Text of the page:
No doubt you have noticed that the Anglican Mission has been writing a lot about marriage recently—and you get why. Marriage is such a cornerstone of our society, of our culture and of the long history of the Church.

But I am writing from a different perspective: not what the Church teaches about marriage but about how the ministries of two AMiA churches—St. Andrew’s Little Rock and All Saints Dallas, the churches in our daily lives of the last 23 years—have supported, guided and helped shape our marriage. This has been a great and unexpected blessing to Kirsten and me.

Both St. Andrews (a church plant when we joined) and All Saints Dallas (a “teenage” church when we joined) created a joyful culture of “Give, Attend, Serve” as a touchstone for what it meant to be a member of their communities. We both grew up in large church-going families that had prepared us for the giving and attending parts of that formula. But we struggled to serve because we had a house full of kids.

The clergy and lay leaders of St. Andrew’s saw us as we were—busy parents with only Sundays available to serve—and continually created and invited us into ministries where we could serve together: greeting, chalice bearing, altar guild, Sunday school, chair stacking and unstacking (a primary ministry for church plants). All these ministries had an expectation that we would serve for one to two years and then move into other ministries or times of rest. We never felt we had committed to a “Hotel California” ministry. We could serve joyfully and leave cheerfully as our circumstances changed.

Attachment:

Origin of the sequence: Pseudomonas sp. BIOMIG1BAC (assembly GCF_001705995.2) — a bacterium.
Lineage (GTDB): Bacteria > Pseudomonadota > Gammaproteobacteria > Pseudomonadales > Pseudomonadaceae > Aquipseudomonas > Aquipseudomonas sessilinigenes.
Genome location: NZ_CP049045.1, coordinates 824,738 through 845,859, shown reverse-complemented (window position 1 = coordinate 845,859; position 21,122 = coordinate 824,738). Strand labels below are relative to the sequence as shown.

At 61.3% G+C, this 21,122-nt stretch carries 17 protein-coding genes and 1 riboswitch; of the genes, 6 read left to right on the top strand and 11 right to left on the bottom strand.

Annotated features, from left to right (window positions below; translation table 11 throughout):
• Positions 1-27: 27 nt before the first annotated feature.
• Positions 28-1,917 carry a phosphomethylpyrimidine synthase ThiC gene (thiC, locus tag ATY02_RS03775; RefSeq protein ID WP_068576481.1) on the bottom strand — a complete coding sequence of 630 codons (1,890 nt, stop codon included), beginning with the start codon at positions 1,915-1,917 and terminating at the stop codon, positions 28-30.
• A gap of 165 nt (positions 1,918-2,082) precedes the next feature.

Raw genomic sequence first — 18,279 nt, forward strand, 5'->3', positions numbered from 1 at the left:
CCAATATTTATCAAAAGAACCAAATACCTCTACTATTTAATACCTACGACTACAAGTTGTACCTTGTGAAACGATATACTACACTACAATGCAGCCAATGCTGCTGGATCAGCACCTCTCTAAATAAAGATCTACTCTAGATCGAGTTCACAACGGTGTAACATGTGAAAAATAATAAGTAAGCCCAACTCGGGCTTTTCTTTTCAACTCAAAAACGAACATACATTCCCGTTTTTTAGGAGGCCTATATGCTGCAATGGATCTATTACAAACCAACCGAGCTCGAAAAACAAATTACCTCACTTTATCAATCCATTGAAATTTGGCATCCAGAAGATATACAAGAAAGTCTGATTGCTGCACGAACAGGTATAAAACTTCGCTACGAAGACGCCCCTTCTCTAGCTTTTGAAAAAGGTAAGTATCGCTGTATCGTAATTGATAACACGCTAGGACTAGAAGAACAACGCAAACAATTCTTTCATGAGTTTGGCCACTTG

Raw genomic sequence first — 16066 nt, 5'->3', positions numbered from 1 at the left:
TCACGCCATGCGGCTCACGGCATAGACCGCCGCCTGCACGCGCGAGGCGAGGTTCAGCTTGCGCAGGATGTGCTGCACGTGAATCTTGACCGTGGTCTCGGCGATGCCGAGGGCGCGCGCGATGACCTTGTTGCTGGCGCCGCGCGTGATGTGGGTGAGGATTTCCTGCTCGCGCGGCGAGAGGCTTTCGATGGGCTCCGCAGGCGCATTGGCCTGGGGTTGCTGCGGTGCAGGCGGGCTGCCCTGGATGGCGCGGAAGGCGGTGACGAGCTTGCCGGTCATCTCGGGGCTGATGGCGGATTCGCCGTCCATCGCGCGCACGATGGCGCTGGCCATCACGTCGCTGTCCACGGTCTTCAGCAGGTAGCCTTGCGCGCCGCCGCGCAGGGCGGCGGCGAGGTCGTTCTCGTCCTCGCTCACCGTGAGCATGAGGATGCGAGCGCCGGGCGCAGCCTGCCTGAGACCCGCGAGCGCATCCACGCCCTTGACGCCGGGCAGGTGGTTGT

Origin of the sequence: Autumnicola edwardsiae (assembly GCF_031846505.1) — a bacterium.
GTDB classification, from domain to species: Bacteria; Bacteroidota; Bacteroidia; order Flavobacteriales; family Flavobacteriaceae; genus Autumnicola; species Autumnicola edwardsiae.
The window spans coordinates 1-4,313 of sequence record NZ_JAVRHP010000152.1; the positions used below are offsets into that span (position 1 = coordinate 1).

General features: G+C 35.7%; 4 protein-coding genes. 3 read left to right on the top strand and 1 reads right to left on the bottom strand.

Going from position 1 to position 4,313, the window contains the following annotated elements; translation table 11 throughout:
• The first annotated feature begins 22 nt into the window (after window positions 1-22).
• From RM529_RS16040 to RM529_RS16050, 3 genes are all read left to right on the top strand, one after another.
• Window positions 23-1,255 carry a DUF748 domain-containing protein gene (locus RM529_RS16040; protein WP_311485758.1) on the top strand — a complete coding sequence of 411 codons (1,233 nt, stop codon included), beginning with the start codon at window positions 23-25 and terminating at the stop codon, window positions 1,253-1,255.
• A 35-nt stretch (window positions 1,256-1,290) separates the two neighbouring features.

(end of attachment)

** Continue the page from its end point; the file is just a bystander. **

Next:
We have had a similar experience at All Saints Dallas. We were invited into ministries that both matched who we are (prayer team, mentors to young women and young married couples, chalice bearers) and recognized the season of life we had entered. All three of our children married over the course of 14 months and Kissy and I were swamped with all the details. The expectation was real—we need to serve to be a part of this community—but the (cheerful!) invitation to serve was a deep recognition of the circumstances of our life.

And here is the unexpected blessing: Kissy and I have come to realize that our shared experience of “The Church” through serving has given us the gift of knowing one another, our church communities and the Lord by serving in all these ministries together. We now have friends, successes, miracles and shared stories—sad, happy, hilarious and perplexing—that are a part of the story the Lord has been writing for OUR marriage.

So, to clergy and lay leaders, I encourage you to be bold (and cheerful!) in creating ministries and inviting couples to serve in your churches. It’s a great, if somewhat stealthy, marriage ministry. And to all couples in the church, serving together—even stacking and unstacking chairs—is one of the many unexpected blessings the Lord has for you in his Church!

Kirsten (Kissy) and Mike Blanchat are members of All Saints Dallas, where she serves on the Altar and Sunday Worship Teams and he is the Executive Administrator for the church. Mike also serves the AMiA as the Executive Director.